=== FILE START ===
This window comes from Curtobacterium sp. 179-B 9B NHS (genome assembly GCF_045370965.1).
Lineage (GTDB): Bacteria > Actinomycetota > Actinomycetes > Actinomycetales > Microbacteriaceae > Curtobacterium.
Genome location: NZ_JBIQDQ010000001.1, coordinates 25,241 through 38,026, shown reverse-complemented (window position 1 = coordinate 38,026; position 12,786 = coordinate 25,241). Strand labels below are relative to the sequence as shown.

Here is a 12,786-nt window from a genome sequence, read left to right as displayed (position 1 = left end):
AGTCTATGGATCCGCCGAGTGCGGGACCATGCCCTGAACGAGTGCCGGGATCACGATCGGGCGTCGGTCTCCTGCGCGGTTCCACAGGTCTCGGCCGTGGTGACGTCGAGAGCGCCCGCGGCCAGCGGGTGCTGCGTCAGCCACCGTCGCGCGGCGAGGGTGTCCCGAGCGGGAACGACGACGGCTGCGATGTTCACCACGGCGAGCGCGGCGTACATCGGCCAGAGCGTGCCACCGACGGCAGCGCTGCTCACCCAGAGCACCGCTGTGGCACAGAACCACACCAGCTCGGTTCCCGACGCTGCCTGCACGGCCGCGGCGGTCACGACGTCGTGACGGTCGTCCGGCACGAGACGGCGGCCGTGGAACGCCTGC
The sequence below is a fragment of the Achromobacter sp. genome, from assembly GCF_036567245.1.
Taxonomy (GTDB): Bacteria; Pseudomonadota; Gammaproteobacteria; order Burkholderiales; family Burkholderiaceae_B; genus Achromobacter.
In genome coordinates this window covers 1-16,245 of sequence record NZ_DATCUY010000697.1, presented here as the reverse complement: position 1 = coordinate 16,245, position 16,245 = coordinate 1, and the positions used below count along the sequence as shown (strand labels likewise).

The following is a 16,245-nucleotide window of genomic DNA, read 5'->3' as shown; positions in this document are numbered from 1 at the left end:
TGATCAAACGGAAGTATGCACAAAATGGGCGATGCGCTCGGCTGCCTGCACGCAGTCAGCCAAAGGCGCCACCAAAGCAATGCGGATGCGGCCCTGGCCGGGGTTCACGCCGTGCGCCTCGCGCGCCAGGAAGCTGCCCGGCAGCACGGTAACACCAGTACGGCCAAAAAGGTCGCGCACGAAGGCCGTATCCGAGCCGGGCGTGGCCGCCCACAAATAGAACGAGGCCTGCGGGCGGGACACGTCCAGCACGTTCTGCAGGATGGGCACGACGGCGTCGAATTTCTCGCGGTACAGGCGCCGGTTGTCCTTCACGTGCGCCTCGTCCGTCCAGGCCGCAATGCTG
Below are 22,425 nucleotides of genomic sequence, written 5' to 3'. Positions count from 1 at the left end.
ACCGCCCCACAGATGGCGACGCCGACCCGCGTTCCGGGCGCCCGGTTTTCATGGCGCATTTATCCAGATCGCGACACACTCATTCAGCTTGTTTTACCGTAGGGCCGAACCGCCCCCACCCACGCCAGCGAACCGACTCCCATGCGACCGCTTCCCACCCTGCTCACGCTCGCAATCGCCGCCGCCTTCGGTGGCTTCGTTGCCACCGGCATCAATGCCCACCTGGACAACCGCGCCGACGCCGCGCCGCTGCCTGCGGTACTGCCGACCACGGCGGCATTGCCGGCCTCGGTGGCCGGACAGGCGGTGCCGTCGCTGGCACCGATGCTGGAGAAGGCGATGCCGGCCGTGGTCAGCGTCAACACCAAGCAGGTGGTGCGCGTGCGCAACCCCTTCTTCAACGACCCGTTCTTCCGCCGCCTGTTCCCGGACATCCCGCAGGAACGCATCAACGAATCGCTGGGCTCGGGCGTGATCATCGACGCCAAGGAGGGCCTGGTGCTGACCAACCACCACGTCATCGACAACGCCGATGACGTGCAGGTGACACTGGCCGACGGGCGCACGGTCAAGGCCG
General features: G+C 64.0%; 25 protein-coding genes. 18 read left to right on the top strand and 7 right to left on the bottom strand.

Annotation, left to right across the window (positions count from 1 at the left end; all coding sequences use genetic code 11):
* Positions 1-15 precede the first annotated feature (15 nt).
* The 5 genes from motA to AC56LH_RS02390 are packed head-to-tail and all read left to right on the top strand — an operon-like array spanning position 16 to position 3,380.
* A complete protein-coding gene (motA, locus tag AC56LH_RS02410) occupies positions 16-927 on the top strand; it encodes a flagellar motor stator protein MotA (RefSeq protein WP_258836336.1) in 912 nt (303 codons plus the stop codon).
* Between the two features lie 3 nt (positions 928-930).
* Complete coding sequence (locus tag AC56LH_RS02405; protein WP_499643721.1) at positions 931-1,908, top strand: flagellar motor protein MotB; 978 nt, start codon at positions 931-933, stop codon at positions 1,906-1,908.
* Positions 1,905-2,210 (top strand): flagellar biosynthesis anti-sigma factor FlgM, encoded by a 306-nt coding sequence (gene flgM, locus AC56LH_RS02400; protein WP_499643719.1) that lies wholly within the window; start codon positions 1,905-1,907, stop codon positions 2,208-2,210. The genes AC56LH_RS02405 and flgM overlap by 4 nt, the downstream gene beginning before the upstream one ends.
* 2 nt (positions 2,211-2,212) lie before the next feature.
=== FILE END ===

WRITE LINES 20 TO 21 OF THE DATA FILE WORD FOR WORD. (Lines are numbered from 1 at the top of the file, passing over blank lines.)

* Positions 1,905-2,210 (top strand): flagellar biosynthesis anti-sigma factor FlgM, encoded by a 306-nt coding sequence (gene flgM, locus AC56LH_RS02400; protein WP_499643719.1) that lies wholly within the window; start codon positions 1,905-1,907, stop codon positions 2,208-2,210. The genes AC56LH_RS02405 and flgM overlap by 4 nt, the downstream gene beginning before the upstream one ends.
* 2 nt (positions 2,211-2,212) lie before the next feature.